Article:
Mubarak's Trial Loses Luster For Egyptians

Egyptians were glued to their television screens when the trial of ousted leader Hosni Mubarak began late this summer. The trial has lost much of its appeal since then, and not just because it's no longer televised. Merrit Kennedy reports from Cairo.

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SCOTT SIMON, host: The trial of former Egyptian President Hosni Mubarak continues in Egypt. He is accused, of course, of ordering attacks on protesters during the popular uprisings that ousted him from power in February. Eight hundred people were killed in the attacks. Egyptians and many other Arabs were riveted by the trial when it began in August. But over the past few months it's lost much of its luster and appeal. Merritt Kennedy reports from Cairo.

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MERRIT KENNEDY: When the television screens unveiled the image of the 83-year-old Mubarak behind bars in a courtroom, rolled in on a stretcher, it was deeply symbolic to many here. They saw it as a sign he would finally be brought to justice. But the public is becoming more skeptical of the trial after a string of controversies, including the judge's decision to halt live telecasts of the proceedings.

AHMED HASSAN: We think the trial is some kind of fake, it's some kind of a movie.

KENNEDY: That was Ahmed Hassan, a mechanical engineer at a recent protest. Most lawyers involved in the case and a number of legal analysts aren't ready to write off the trial quite yet. But there are worries that the charges against Mubarak will be difficult to prove. Adel Ramadan is a legal officer at the Egyptian Initiative for Personal Rights, an independent human rights group.

ADEL RAMADAN: (Through Translator) To prove that people were murdered is easy. Protesters were killed. However, connecting the murders to Mubarak is the secret that no one knows except his inner circle. They are the ones that have the secrets.

KENNEDY: Some of those powerful people have testified at the trial, including Field Marshall Mohamed Hussein Tantawi, the head of the military council now ruling Egypt. He served as Mubarak's defense minister for 20 years, and as a key insider his testimony was considered crucial in making the case against Mubarak. Journalists were banned from his appearance in court and lawyers could face charges for leaking what he said. Tantawi himself later said publicly the army was never given orders to shoot protesters. What Tantawi may have said about the role of the police is not known. Ashraf Aglan is a lawyer representing some of those killed in the uprising. He says an important bit of evidence was a CD of police communications during the protests.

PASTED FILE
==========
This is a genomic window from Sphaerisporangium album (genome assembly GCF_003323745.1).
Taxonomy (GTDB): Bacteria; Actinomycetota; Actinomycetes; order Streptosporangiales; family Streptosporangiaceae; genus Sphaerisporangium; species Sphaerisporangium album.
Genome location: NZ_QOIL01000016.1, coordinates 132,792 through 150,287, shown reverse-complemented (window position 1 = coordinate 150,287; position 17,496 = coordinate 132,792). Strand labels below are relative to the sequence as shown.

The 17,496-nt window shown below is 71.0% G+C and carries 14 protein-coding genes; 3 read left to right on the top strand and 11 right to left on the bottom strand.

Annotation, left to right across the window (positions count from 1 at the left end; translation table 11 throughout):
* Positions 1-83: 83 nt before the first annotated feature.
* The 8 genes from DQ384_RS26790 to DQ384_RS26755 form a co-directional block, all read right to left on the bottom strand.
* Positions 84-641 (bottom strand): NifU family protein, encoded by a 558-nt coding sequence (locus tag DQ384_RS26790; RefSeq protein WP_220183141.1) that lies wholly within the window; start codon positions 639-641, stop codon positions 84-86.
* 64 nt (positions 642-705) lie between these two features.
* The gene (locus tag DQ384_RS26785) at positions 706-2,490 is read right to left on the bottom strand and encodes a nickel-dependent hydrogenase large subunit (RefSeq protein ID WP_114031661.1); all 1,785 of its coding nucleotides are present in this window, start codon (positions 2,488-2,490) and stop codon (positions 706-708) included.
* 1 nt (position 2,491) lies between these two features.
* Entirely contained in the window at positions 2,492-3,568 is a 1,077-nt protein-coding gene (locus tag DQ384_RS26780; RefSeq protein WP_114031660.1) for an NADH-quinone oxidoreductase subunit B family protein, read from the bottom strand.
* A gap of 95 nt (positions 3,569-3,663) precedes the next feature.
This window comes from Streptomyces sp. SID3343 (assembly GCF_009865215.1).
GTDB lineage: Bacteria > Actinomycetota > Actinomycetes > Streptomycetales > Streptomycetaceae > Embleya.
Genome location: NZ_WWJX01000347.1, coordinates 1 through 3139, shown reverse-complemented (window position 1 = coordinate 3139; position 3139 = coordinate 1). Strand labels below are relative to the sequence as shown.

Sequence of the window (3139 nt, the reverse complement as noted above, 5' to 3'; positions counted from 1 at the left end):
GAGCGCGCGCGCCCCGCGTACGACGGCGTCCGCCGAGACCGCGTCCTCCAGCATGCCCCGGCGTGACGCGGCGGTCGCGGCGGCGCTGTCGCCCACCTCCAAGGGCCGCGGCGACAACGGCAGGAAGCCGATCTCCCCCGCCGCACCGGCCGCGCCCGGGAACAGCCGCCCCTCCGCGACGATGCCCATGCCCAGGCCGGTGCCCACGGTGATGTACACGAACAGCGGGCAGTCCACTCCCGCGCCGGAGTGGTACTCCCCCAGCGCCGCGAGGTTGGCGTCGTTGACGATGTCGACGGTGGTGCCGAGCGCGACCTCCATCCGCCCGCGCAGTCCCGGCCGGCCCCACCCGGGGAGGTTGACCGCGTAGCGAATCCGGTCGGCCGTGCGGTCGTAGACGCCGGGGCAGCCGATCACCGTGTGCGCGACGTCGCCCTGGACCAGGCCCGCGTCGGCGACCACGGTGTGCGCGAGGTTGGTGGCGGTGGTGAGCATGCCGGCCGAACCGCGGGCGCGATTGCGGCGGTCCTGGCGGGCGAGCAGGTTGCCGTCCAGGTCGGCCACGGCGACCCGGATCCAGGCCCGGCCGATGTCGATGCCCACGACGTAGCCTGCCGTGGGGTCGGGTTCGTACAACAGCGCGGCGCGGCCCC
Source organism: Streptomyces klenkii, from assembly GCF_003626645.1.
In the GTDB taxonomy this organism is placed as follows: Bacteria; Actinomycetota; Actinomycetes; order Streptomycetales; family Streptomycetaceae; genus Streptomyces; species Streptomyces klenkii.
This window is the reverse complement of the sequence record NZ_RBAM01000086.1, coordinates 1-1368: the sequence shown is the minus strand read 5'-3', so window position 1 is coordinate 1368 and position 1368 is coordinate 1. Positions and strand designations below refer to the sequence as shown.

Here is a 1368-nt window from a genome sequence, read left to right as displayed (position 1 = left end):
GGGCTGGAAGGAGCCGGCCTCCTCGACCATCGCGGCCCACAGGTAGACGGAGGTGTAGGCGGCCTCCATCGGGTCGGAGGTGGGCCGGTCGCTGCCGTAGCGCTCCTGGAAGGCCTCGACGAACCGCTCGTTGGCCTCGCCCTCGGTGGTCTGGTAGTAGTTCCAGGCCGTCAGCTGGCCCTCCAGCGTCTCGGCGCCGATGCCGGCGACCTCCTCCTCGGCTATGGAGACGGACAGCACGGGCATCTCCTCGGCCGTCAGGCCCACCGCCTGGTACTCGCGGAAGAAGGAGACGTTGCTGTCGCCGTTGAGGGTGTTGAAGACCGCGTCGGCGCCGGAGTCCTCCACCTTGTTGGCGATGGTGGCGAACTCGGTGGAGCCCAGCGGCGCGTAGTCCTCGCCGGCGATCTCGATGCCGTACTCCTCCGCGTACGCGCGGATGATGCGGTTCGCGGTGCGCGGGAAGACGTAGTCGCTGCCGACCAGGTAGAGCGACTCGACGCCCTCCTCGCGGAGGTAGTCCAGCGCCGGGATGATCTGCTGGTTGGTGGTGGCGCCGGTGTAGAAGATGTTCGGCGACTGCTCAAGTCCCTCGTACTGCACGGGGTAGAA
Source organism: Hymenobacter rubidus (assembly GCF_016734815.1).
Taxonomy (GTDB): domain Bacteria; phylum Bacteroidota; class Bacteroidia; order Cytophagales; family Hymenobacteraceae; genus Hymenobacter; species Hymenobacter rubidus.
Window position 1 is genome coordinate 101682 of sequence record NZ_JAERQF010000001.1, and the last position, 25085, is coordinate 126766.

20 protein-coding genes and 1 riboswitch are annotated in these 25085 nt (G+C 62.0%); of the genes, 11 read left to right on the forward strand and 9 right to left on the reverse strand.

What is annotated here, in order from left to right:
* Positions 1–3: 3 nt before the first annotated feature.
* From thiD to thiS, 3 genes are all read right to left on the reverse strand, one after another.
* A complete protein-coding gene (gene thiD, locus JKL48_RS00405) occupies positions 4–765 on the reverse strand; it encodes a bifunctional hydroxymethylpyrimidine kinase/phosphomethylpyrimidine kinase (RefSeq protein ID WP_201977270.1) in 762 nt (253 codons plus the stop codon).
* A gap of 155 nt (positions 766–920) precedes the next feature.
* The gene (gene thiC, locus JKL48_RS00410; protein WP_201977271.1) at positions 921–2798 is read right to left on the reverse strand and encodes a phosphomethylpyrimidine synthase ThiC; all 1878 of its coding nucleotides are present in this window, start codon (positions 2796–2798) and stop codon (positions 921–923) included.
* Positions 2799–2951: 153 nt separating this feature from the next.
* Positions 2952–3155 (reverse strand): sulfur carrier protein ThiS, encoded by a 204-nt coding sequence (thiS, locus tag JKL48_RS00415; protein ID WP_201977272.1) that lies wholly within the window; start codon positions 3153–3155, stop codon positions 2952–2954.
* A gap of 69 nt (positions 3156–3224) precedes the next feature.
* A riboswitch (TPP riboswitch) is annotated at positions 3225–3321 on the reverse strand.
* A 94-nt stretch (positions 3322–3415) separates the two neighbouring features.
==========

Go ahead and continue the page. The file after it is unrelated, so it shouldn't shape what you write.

ASHRAF AGLAN: And this CD contains all of the communications between all those heads talking about which procedures has to be taken, which weapons has to be used and so on. So all those communications, it seems like even then we had only one CD and there's no other possibility to make another copy of it, so this CD has been spoiled.

KENNEDY: A police general who was also a witness in the trial was found guilty of destroying that crucial piece of evidence. Other senior police officers denied that Mubarak gave orders to shoot protesters.

Heba Morayef is the Egypt researcher for Human Rights Watch. She says many prosecution witnesses have actually ended up helping the defense's case.

HEBA MORAYEF: We're at a point where a lot of the witnesses brought forward by the prosecution have given testimony that hasn't been very strong, that's sometimes contradictory, that's departed sometimes from some of the things that they said in their testimonies in front of the prosecution. And in general, in terms of some of the quality of the evidence presented so far by the prosecution, it hasn't been very compelling overall.

KENNEDY: It's been difficult for the prosecutor to gather evidence against Mubarak. Hoda Nasrallah is another lawyer representing some of those killed during the uprising. She says in some cases more than a month passed before teams from the prosecutor's office went to gather evidence at key places where people were killed.

HODA NASRALLAH: (Through Translator) The time lost caused the loss of a lot of evidence and gave some people the chance to try to get rid of it.

KENNEDY: Some observers, like legal officer Adel Ramadan, are skeptical about the credibility of the public prosecutor.

RAMADAN: (Through Translator) The public prosecutors were appointed by Mubarak and were under his orders. The prosecution's integrity and honesty is in question.

KENNEDY: But even if the prosecutor is working in good faith, Heba Morayef says this kind of investigation can take a year to mount, but here, they were only given a few months because of public and political pressure.

MORAYEF: I don't think it's a very well constructed case, and I – I personally think it's incompetence and time pressure, because everyone is really stuck right now.

KENNEDY: Egyptians say that it's crucial this trial be viewed as transparent and fair. It's not only Mubarak on trial they say, but the future of their revolution. For NPR News, I'm Merrit Kennedy in Cairo.

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